Use your NetGalley review
If you’ve written your NetGalley review before filming your video, use it! This review likely already has a short summary of the book, your clearly worded opinions, and perhaps mentions of your favorite scenes or characters. Think of it less as a script and more as a guideline for what you’ll talk about in your video.
Alternatively, you may find it easier to film a video to get your thoughts together and then use that as inspiration for your written review. The tips we shared here in our feature on how to write a book review are easy to apply to Booktube!
Be conscious about spoilers
The kind of video you’re filming will influence how likely it is that you’ll be sharing major spoilers. If you’re discussing five books in a single video, it’s easy to talk about the general plot, share thoughts on whether you liked it or not and why, and to give a rating without revealing too much. However, if you’re only discussing one or two books, it’s more likely you’ll venture into spoiler territory. Give your viewers a heads up so they’re aware that spoilers are coming. Some Booktubers even place the word SPOILERS on the screen in post-production—this gives viewers the option to mute the video until they see the word disappear, indicating the spoiler section of the video is over.
Share content warnings
Content warnings can help readers be aware of elements of a book that might trigger traumatic memories, cause anxiety, or are generally upsetting. Providing them in a review is a helpful way of giving readers a heads up about what they’re in for so they can make a healthy and informed choice about whether or not they want to engage with that book.
Show off the book
If you’re discussing multiple books in a video, it’s helpful for viewers if you hold up the book you’re speaking about or use post-production effects to add in the book cover. This way if they want to watch your video, but want to skip over a specific book (for reasons such as not wanting the plot to be spoiled), it’ll be clear when you’re done discussing because they’ll see the book disappear.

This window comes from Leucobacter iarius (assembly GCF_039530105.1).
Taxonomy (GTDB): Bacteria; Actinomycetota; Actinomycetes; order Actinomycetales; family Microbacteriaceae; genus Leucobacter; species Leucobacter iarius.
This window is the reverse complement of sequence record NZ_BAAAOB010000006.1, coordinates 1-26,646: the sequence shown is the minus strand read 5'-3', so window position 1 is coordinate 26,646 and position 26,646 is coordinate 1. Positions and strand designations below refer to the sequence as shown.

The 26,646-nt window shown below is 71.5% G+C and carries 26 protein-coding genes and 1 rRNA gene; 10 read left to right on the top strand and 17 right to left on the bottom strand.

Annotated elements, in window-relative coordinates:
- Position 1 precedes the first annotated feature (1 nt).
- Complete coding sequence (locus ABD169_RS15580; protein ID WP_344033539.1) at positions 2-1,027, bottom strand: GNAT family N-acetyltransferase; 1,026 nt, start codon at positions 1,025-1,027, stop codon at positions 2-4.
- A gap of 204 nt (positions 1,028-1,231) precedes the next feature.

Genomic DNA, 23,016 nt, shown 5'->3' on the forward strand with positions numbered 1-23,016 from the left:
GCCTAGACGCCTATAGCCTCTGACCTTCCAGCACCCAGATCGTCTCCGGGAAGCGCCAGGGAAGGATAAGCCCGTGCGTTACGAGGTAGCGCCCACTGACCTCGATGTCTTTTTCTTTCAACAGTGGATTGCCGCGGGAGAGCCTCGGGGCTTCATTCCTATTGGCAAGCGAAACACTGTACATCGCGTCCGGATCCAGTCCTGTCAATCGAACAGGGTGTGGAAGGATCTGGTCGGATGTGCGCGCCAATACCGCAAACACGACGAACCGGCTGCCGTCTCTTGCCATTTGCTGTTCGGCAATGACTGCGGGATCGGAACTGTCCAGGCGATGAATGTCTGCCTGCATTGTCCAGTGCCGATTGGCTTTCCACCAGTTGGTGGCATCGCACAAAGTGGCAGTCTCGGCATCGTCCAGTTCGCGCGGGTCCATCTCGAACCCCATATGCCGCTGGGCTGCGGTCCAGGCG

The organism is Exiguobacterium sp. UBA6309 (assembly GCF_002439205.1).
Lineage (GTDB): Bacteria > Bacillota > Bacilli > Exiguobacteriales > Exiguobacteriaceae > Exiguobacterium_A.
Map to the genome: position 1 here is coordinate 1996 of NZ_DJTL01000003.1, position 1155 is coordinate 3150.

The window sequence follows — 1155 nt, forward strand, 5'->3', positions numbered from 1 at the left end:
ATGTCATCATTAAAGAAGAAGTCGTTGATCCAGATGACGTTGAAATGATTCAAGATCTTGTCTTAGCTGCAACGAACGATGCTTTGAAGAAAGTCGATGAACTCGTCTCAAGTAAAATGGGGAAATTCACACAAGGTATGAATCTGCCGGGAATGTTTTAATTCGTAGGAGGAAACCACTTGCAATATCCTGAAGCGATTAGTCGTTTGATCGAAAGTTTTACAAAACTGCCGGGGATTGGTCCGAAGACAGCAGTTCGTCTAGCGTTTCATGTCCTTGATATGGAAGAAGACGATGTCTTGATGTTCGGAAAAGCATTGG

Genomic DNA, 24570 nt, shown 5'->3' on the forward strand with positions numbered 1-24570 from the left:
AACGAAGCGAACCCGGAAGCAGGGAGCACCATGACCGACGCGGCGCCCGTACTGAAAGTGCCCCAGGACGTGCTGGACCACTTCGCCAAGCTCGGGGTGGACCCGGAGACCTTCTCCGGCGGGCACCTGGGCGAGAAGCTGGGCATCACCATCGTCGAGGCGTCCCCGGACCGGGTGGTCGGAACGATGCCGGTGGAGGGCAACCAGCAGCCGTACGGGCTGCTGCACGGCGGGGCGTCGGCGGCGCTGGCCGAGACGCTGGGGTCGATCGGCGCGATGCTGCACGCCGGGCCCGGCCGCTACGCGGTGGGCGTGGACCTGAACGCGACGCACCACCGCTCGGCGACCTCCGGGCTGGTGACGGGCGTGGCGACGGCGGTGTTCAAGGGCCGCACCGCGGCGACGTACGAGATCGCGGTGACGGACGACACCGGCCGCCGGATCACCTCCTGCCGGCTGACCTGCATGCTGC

Ratings help to give readers an immediate sense of how you felt about a book. NetGalley provides readers with a pre-set rating system that pairs stars with a likelihood of recommending the book to fellow readers. But you may choose to use a system of your own design for your Booktube channel. A video where you explain what different starred ratings mean to you (paired with a short review of a book to match each rating) is a great way to both share book reviews and give your viewers insight into your rating system.
Get creative with your titles
All bookworms know that a good title can hook a reader instantly! Rather than a straightforward title like “Review of Pride & Prejudice by Jane Austen” for your video, try an approach that might intrigue someone as they scroll through YouTube, such as “Six Reasons to Read Pride & Prejudice, ” “Why Fitzwilliam Darcy Deserves Five Stars,” or “Confessions of an English Lit Dropout: Reading Pride & Prejudice For the First Time.”
In your video’s description, include links to places like Bookshop where viewers can buy the books you’re discussing. You can also link out to your Bookstagram or Goodreads if you’ve reviewed the book on those platforms.